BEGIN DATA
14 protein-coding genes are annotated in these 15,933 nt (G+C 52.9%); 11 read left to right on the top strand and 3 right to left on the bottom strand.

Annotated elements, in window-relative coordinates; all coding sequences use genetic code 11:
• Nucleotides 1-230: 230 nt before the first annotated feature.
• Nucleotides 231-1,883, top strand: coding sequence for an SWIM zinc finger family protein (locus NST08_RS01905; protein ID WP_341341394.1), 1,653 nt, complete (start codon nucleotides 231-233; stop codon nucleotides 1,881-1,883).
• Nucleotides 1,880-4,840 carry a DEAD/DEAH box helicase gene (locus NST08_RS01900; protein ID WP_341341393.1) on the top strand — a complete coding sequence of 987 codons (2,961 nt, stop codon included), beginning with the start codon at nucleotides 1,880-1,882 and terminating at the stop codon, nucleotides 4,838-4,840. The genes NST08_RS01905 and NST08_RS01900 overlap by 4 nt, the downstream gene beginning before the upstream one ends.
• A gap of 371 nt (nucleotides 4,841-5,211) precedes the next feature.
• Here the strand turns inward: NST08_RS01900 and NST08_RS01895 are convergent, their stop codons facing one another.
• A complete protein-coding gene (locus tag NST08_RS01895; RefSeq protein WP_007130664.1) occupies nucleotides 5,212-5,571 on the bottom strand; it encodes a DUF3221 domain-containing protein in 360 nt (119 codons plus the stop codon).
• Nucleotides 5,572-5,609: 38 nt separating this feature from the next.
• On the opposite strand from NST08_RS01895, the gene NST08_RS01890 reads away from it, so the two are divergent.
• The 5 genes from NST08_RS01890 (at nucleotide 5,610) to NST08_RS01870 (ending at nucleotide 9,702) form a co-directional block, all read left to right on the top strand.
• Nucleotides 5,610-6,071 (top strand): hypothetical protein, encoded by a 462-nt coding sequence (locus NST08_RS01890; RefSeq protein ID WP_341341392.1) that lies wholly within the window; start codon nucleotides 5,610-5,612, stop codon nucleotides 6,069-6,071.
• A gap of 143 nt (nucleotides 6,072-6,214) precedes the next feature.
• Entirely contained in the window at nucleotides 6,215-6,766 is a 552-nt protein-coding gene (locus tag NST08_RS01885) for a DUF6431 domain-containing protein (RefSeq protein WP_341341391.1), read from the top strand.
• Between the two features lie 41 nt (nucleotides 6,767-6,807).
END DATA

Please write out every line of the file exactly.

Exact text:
14 protein-coding genes are annotated in these 15,933 nt (G+C 52.9%); 11 read left to right on the top strand and 3 right to left on the bottom strand.

Annotated elements, in window-relative coordinates; all coding sequences use genetic code 11:
• Nucleotides 1-230: 230 nt before the first annotated feature.
• Nucleotides 231-1,883, top strand: coding sequence for an SWIM zinc finger family protein (locus NST08_RS01905; protein ID WP_341341394.1), 1,653 nt, complete (start codon nucleotides 231-233; stop codon nucleotides 1,881-1,883).
• Nucleotides 1,880-4,840 carry a DEAD/DEAH box helicase gene (locus NST08_RS01900; protein ID WP_341341393.1) on the top strand — a complete coding sequence of 987 codons (2,961 nt, stop codon included), beginning with the start codon at nucleotides 1,880-1,882 and terminating at the stop codon, nucleotides 4,838-4,840. The genes NST08_RS01905 and NST08_RS01900 overlap by 4 nt, the downstream gene beginning before the upstream one ends.
• A gap of 371 nt (nucleotides 4,841-5,211) precedes the next feature.
• Here the strand turns inward: NST08_RS01900 and NST08_RS01895 are convergent, their stop codons facing one another.
• A complete protein-coding gene (locus tag NST08_RS01895; RefSeq protein WP_007130664.1) occupies nucleotides 5,212-5,571 on the bottom strand; it encodes a DUF3221 domain-containing protein in 360 nt (119 codons plus the stop codon).
• Nucleotides 5,572-5,609: 38 nt separating this feature from the next.
• On the opposite strand from NST08_RS01895, the gene NST08_RS01890 reads away from it, so the two are divergent.
• The 5 genes from NST08_RS01890 (at nucleotide 5,610) to NST08_RS01870 (ending at nucleotide 9,702) form a co-directional block, all read left to right on the top strand.
• Nucleotides 5,610-6,071 (top strand): hypothetical protein, encoded by a 462-nt coding sequence (locus NST08_RS01890; RefSeq protein ID WP_341341392.1) that lies wholly within the window; start codon nucleotides 5,610-5,612, stop codon nucleotides 6,069-6,071.
• A gap of 143 nt (nucleotides 6,072-6,214) precedes the next feature.
• Entirely contained in the window at nucleotides 6,215-6,766 is a 552-nt protein-coding gene (locus tag NST08_RS01885) for a DUF6431 domain-containing protein (RefSeq protein WP_341341391.1), read from the top strand.
• Between the two features lie 41 nt (nucleotides 6,767-6,807).